All posts by Jim & Gene

Don’t let data get lost in translation during M&A activity


Dr. Eugene Schneller Co-Founder of Healthcare Supply Chain eXcellence and Professor, Department of Supply Chain Management, W.P. Carey School of Business, Arizona State University

Jim Eckler, Co-Founder of Healthcare Supply Chain eXcellence

David Newton, VP of Product and Customer Success, HANDLE Global

Mergers and acquisitions (M&A) are exciting but complicated endeavors for healthcare organizations. Parties involved in M&A have only grown in size – in 2022, the average annual revenue of the smaller party in transactions in the U.S. rose to an all-time high of more than $850M, $200M more than the previous year. With increasing size comes even more data and, therefore, more opportunities to lose sight of what each organization brings regarding capital assets. Consultancy Kaufman Hall predicts that healthcare M&A activity will continue its upward trajectory in 2023, making it even more critical that organizations involved in transactions strategically track and analyze their capital assets.

Lost in translation?

It’s no secret that a language barrier is one of the most significant issues facing healthcare supply chain leaders. Within a single organization, there may be dozens or even hundreds of ways to refer to the same capital asset. Furthermore, the language used to describe the health of the organization’s asset fleet may not be standardized across various functional areas, assuming that fleet health information is even complete. These challenges are compounded during M&A activities when healthcare organizations consolidate their data sets with other organizations with different processes and nomenclature.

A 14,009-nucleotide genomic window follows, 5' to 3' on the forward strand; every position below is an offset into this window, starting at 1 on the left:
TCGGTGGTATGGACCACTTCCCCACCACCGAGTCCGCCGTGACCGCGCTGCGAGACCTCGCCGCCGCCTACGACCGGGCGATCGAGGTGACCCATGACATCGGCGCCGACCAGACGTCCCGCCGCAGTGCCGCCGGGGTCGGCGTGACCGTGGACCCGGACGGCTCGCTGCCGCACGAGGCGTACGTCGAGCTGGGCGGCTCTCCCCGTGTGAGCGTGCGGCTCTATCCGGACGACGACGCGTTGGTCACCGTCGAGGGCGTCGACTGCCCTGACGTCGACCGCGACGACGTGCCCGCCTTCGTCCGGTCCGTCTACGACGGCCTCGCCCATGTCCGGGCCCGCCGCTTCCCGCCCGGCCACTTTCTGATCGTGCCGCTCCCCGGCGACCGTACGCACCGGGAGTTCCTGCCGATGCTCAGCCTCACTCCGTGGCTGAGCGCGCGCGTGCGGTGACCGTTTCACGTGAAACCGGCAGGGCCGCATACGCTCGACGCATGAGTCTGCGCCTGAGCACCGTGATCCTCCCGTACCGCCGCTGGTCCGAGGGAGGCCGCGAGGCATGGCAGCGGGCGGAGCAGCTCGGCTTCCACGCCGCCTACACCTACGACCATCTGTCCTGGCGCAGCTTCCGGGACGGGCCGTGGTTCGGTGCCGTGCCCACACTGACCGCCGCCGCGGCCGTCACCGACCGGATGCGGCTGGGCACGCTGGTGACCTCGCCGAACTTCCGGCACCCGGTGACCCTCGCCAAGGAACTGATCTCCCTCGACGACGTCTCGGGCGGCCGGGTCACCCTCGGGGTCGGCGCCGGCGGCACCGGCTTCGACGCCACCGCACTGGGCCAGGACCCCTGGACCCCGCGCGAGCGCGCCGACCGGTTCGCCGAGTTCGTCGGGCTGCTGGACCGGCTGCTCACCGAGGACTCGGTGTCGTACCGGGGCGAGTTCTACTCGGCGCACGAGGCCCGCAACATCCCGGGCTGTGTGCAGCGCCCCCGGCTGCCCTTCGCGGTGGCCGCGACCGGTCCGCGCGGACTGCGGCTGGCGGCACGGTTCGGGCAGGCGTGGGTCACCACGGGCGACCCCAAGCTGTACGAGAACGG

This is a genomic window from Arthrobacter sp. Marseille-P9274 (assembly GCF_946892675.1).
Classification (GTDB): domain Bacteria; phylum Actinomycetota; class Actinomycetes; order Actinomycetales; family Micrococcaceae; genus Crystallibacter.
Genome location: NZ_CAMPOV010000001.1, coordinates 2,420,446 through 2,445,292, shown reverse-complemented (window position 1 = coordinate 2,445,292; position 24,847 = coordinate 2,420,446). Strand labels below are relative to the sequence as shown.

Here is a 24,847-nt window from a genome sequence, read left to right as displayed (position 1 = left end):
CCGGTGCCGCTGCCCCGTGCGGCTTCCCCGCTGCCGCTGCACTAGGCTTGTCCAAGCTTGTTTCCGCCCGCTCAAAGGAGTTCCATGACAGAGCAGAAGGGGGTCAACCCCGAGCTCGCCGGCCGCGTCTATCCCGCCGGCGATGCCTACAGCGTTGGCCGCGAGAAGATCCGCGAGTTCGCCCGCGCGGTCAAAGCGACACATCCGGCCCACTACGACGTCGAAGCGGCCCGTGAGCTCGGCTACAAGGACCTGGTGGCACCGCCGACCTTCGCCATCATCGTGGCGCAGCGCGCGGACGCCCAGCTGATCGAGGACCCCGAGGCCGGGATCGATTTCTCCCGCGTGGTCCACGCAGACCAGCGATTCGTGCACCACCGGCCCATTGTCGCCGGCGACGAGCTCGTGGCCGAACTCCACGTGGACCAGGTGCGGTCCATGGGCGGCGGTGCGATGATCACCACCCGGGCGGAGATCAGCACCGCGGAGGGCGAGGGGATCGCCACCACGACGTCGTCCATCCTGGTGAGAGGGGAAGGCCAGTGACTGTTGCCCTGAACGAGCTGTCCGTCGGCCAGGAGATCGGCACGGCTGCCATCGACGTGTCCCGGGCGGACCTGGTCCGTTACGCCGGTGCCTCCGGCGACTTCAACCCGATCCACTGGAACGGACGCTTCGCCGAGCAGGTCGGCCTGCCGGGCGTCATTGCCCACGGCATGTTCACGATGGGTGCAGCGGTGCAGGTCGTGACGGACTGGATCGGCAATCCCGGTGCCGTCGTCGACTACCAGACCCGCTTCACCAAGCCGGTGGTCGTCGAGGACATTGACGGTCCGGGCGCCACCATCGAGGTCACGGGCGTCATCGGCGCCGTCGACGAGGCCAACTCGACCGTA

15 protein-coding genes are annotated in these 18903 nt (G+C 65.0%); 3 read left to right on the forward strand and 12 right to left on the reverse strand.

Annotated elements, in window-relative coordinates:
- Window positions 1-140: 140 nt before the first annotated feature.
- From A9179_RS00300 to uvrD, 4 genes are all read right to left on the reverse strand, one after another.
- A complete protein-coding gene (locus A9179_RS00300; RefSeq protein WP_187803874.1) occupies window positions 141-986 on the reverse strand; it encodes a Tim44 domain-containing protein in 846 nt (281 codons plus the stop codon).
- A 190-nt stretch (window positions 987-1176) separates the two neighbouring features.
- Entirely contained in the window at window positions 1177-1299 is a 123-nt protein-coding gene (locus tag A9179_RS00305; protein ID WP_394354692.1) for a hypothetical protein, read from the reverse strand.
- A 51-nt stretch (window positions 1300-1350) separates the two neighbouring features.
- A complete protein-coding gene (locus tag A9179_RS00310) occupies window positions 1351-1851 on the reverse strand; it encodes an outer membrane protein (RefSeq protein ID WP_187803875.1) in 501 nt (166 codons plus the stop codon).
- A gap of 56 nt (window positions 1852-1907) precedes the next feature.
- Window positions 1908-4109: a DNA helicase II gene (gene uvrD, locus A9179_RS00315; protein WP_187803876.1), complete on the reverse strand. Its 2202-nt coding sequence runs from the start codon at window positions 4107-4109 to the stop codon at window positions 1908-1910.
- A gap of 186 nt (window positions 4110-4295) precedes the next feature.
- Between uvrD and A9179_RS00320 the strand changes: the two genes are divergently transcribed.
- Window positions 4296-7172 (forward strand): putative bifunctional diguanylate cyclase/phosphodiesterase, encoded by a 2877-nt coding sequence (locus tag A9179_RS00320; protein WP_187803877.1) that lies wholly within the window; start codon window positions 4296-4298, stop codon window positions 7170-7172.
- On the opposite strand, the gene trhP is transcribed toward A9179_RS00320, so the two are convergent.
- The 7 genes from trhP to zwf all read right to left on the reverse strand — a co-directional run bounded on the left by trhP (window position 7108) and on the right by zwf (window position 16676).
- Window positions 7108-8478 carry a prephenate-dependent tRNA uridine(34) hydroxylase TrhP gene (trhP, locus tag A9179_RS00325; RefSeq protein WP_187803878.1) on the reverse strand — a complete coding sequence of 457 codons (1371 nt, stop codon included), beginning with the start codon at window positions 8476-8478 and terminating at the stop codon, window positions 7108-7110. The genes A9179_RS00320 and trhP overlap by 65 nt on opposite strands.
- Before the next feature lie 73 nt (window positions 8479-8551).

Get a HANDLE on data

HANDLE’s Capital Cycle Management (CCM®) platform can help organizations before, during, and after M&A activity. By utilizing CCM®, capital leaders can easily visualize assets that their organization will be acquiring and position and manage all other assets with support from HSCx, a healthcare strategic supply chain management advisory firm. In addition, CCM® offers organizations standardized and comprehensive insight into:

  • Fleet nomenclature
  • Fleet health visibility
  • Upcoming replacement needs
  • Forecasted sourcing opportunities
  • Potential revenue generated by selling assets on the HANDLE marketplace or taking advantage of manufacturer rebates

Additionally, CCM® can be leveraged to develop product standardization alignment across your newly formed organization and de-politicize critical capital decisions. Instead of cross-training teams on outdated, disjointed systems and processes, CCM® serves as a one-stop-shop to support efficient and strategic decision-making for budgeting, procurement, management, and disposition of capital.